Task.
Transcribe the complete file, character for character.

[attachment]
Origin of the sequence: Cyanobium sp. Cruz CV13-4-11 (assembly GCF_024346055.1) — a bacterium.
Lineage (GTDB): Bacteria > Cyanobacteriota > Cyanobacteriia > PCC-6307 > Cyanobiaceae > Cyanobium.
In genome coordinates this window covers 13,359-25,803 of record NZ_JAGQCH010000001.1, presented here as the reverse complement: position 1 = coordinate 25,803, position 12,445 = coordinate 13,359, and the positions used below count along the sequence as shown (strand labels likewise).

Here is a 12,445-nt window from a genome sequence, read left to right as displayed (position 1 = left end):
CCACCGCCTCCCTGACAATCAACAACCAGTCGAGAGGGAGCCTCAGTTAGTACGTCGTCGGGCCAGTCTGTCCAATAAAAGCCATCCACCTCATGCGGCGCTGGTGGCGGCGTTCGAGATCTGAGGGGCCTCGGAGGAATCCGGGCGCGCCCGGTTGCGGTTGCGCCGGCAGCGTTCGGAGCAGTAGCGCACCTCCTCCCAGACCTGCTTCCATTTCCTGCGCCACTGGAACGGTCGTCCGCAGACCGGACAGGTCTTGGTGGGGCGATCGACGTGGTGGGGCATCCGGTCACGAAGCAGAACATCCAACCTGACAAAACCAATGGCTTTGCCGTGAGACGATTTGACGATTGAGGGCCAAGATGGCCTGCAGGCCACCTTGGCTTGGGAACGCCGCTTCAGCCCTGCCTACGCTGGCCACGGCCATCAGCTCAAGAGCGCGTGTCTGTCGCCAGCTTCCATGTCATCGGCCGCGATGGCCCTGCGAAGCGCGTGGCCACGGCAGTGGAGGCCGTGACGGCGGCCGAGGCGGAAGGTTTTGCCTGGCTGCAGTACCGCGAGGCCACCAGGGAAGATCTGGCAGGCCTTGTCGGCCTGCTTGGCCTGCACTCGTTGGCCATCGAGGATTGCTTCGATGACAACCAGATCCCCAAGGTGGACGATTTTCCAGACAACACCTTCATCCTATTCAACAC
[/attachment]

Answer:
Origin of the sequence: Cyanobium sp. Cruz CV13-4-11 (assembly GCF_024346055.1) — a bacterium.
Lineage (GTDB): Bacteria > Cyanobacteriota > Cyanobacteriia > PCC-6307 > Cyanobiaceae > Cyanobium.
In genome coordinates this window covers 13,359-25,803 of record NZ_JAGQCH010000001.1, presented here as the reverse complement: position 1 = coordinate 25,803, position 12,445 = coordinate 13,359, and the positions used below count along the sequence as shown (strand labels likewise).

Here is a 12,445-nt window from a genome sequence, read left to right as displayed (position 1 = left end):
CCACCGCCTCCCTGACAATCAACAACCAGTCGAGAGGGAGCCTCAGTTAGTACGTCGTCGGGCCAGTCTGTCCAATAAAAGCCATCCACCTCATGCGGCGCTGGTGGCGGCGTTCGAGATCTGAGGGGCCTCGGAGGAATCCGGGCGCGCCCGGTTGCGGTTGCGCCGGCAGCGTTCGGAGCAGTAGCGCACCTCCTCCCAGACCTGCTTCCATTTCCTGCGCCACTGGAACGGTCGTCCGCAGACCGGACAGGTCTTGGTGGGGCGATCGACGTGGTGGGGCATCCGGTCACGAAGCAGAACATCCAACCTGACAAAACCAATGGCTTTGCCGTGAGACGATTTGACGATTGAGGGCCAAGATGGCCTGCAGGCCACCTTGGCTTGGGAACGCCGCTTCAGCCCTGCCTACGCTGGCCACGGCCATCAGCTCAAGAGCGCGTGTCTGTCGCCAGCTTCCATGTCATCGGCCGCGATGGCCCTGCGAAGCGCGTGGCCACGGCAGTGGAGGCCGTGACGGCGGCCGAGGCGGAAGGTTTTGCCTGGCTGCAGTACCGCGAGGCCACCAGGGAAGATCTGGCAGGCCTTGTCGGCCTGCTTGGCCTGCACTCGTTGGCCATCGAGGATTGCTTCGATGACAACCAGATCCCCAAGGTGGACGATTTTCCAGACAACACCTTCATCCTATTCAACAC